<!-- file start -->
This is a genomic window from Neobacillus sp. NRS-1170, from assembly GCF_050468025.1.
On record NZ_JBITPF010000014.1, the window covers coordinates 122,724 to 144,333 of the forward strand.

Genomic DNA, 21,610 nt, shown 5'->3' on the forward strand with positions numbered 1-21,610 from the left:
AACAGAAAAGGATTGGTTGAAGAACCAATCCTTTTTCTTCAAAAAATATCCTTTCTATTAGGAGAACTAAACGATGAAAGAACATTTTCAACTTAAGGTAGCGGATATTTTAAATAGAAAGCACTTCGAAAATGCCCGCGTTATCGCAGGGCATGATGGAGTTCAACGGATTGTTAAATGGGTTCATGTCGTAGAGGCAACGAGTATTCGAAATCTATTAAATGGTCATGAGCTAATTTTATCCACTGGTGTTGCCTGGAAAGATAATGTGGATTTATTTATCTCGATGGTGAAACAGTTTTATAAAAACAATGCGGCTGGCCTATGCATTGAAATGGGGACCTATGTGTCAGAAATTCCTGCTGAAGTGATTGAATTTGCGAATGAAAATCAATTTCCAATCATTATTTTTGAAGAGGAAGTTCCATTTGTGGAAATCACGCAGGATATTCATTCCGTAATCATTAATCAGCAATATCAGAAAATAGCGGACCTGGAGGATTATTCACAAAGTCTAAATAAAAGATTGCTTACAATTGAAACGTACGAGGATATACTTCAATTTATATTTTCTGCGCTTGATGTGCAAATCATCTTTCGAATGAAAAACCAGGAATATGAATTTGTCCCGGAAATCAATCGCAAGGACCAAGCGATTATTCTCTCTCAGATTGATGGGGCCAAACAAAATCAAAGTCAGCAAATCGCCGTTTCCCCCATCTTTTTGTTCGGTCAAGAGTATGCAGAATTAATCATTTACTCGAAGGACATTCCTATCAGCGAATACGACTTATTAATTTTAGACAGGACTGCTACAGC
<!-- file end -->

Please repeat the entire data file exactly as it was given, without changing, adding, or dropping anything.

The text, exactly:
This is a genomic window from Neobacillus sp. NRS-1170, from assembly GCF_050468025.1.
On record NZ_JBITPF010000014.1, the window covers coordinates 122,724 to 144,333 of the forward strand.

Genomic DNA, 21,610 nt, shown 5'->3' on the forward strand with positions numbered 1-21,610 from the left:
AACAGAAAAGGATTGGTTGAAGAACCAATCCTTTTTCTTCAAAAAATATCCTTTCTATTAGGAGAACTAAACGATGAAAGAACATTTTCAACTTAAGGTAGCGGATATTTTAAATAGAAAGCACTTCGAAAATGCCCGCGTTATCGCAGGGCATGATGGAGTTCAACGGATTGTTAAATGGGTTCATGTCGTAGAGGCAACGAGTATTCGAAATCTATTAAATGGTCATGAGCTAATTTTATCCACTGGTGTTGCCTGGAAAGATAATGTGGATTTATTTATCTCGATGGTGAAACAGTTTTATAAAAACAATGCGGCTGGCCTATGCATTGAAATGGGGACCTATGTGTCAGAAATTCCTGCTGAAGTGATTGAATTTGCGAATGAAAATCAATTTCCAATCATTATTTTTGAAGAGGAAGTTCCATTTGTGGAAATCACGCAGGATATTCATTCCGTAATCATTAATCAGCAATATCAGAAAATAGCGGACCTGGAGGATTATTCACAAAGTCTAAATAAAAGATTGCTTACAATTGAAACGTACGAGGATATACTTCAATTTATATTTTCTGCGCTTGATGTGCAAATCATCTTTCGAATGAAAAACCAGGAATATGAATTTGTCCCGGAAATCAATCGCAAGGACCAAGCGATTATTCTCTCTCAGATTGATGGGGCCAAACAAAATCAAAGTCAGCAAATCGCCGTTTCCCCCATCTTTTTGTTCGGTCAAGAGTATGCAGAATTAATCATTTACTCGAAGGACATTCCTATCAGCGAATACGACTTATTAATTTTAGACAGGACTGCTACAGC